25.03.2024 08:00 AM

AI chips and gadgets: The role of AI hardware in banking

The rapid development of AI gadgets and the boom for ai chips raises crucial questions for the financial industry. Deutsche Telekom and OpenAI are already active in the first phase of developing such devices. This innovative technology could not only revolutionize the user experience, but also open up new channels for banking. Financial institutions should therefore keep an eye on these providers and enter into partnerships with them at an early stage in order to tackle future challenges and avoid weakening their position.

The revolutionary potential of new technologies

A new technology, even if it only brings small changes at first, always has revolutionary potential. This is because, in addition to its actual purpose, it usually has other effects on our world. Benedict Evans, consultant and former investor at the renowned VC Andreessen Horowitz, illustrates this phenomenon of “second order consequences” using the example of the electric car. With its increasing popularity, the entire industry is changing. This goes far beyond the comparison of batteries with combustion engines. The change massively affects the entire supply chain, from components and workshops to the infrastructure of charging stations and the energy industry, including the petroleum industry. Just as the invention of the automobile not only enabled people to get from A to B faster, but also gave rise to new supply chains.

KI-Chips: Second Order Thinking

Artificial intelligence will bring with it changes that are almost impossible to predict. The second order consequences are already in full swing: Generative AI consumes enormous amounts of energy and millions of liters of water, mainly for calculations, data storage and cooling of devices in data centers. According to the International Energy Agency, the power consumption of data centers is expected to reach 1,000 terawatts in 2026, which is roughly equivalent to the total consumption of Japan, reports Trendingtopics (Link to German publication).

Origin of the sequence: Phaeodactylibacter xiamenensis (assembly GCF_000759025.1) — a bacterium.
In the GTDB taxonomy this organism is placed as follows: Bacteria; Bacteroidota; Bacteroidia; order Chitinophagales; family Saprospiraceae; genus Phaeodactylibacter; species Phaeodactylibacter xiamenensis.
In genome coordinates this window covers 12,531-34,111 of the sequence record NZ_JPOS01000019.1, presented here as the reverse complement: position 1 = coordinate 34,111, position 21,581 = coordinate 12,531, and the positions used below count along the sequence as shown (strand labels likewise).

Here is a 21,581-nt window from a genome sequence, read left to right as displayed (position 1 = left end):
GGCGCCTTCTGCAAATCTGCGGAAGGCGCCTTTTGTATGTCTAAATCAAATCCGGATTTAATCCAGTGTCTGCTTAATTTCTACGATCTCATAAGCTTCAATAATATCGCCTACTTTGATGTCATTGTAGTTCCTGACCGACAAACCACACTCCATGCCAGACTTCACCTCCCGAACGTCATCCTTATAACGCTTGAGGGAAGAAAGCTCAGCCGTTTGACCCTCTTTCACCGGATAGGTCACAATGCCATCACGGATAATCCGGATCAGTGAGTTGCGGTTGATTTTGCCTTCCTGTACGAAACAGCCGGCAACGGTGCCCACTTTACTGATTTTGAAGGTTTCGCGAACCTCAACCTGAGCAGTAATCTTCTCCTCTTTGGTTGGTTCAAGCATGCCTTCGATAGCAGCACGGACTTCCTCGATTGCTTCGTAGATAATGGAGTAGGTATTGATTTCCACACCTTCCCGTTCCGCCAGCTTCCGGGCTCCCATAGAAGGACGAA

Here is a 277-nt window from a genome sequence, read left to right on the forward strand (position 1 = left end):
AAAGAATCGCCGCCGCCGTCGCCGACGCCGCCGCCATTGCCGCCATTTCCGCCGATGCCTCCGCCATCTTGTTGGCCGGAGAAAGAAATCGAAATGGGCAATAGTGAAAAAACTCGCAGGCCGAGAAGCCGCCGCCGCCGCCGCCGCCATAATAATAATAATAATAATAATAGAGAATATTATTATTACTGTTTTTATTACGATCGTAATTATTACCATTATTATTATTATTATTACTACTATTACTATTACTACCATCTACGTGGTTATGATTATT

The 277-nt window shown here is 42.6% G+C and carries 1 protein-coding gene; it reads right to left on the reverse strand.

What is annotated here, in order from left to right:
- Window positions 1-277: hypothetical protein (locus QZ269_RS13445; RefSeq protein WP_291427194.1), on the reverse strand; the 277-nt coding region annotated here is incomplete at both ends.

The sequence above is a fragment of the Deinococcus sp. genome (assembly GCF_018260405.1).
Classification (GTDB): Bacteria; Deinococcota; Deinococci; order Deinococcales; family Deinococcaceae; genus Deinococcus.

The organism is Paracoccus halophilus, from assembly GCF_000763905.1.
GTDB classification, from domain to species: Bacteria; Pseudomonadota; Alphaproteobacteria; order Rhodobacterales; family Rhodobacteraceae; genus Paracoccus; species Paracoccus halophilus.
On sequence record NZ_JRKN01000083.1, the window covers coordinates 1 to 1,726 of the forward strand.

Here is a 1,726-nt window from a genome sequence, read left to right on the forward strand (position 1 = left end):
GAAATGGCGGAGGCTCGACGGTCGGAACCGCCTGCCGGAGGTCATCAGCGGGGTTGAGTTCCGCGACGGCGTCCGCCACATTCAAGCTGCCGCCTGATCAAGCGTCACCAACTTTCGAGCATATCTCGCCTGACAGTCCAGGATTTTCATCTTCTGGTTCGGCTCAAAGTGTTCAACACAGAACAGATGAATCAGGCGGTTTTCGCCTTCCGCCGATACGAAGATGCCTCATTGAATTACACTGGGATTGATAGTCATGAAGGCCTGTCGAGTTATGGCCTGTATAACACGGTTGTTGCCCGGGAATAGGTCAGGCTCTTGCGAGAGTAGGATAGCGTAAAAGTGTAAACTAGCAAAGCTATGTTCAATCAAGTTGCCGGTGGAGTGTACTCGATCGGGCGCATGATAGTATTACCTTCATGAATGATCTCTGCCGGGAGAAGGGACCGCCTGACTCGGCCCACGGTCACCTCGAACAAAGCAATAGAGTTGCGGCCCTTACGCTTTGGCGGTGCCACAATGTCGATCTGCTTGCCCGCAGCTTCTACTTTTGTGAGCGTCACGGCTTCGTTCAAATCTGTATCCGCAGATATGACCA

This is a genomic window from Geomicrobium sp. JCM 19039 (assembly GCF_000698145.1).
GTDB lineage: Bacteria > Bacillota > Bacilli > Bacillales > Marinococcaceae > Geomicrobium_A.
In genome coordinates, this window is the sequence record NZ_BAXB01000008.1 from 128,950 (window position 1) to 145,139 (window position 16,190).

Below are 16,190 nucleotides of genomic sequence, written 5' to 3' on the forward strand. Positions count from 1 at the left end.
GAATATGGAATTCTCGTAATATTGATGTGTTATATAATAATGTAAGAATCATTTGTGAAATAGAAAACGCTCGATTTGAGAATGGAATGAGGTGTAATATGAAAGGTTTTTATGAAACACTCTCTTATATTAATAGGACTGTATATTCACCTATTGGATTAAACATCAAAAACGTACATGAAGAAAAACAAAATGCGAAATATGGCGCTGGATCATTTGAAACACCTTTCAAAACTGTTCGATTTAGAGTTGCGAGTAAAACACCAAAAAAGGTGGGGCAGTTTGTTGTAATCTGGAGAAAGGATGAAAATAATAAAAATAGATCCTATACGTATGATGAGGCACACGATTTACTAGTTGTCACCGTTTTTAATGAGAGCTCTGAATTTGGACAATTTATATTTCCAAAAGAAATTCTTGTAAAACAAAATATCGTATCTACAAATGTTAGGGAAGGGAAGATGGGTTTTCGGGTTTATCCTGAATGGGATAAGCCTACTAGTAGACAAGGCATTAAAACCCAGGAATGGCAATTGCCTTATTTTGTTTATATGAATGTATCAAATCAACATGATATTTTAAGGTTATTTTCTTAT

Progress in the field of AI is also having a significant impact on the hardware sector. One of the biggest beneficiaries of the AI boom is currently the US chip manufacturer Nvidia. The company produces so-called “AI chips”, which form the basis for the functioning of the neural networks of generative artificial intelligence. In addition to the effects of AI development, there are also so-called third order consequences: the manufacture of components for such chips requires corresponding production, and there have been bottlenecks in the semiconductor sector in particular for years. Research and development as well as the establishment of production capacities and supply chains for chips require considerable financial investment, in which the international financial industry is already heavily involved. One example is the UK’s state-owned Infrastructure Bank, which recently invested more than 70 million euros in a parts manufacturer to optimize the chip supply chain in the UK.

The unique feature of Nvidia’s AI chips is their design: they are so-called CPUs (Central Processing Units), which are specially optimized for AI applications. In contrast to the conventional GPUs (Graphics Processing Units), they offer many times more computing power and energy efficiency. They can perform many similar calculations at the same time so that an AI can learn and make decisions faster. In other words: without CPUs, there would be no ChatGPT and similar applications. This is because the old GPUs simply cannot deliver the speed required for generative AI applications.

AI chips: The difference between CPU and GPU

Tech giants aim to produce AI chips themselves

The rising demand for AI chips recently brought Nvidia record margins of 62%. Last year in particular, the company left the former top dog among chip manufacturers, Intel, far behind. According to the consulting firm Omdia, 70 percent of the AI chips currently in use come from Nvidia. Despite the high prices, the company warns that it will not be able to meet the entire demand. “We expect the supply of our next generation of products to be limited as demand far outstrips supply,” said Nvidia’s CFO, Colette Kress, according to a report by Heise (German).

It is clear that the tech giants all want to become independent sooner rather than later: Google, Meta and Microsoft are currently investing billions in chip development. OpenAI boss Sam Altman is also reportedly in talks to raise seven billion US dollars for his own chip factories.

The next generation of AI chips is already in the starting blocks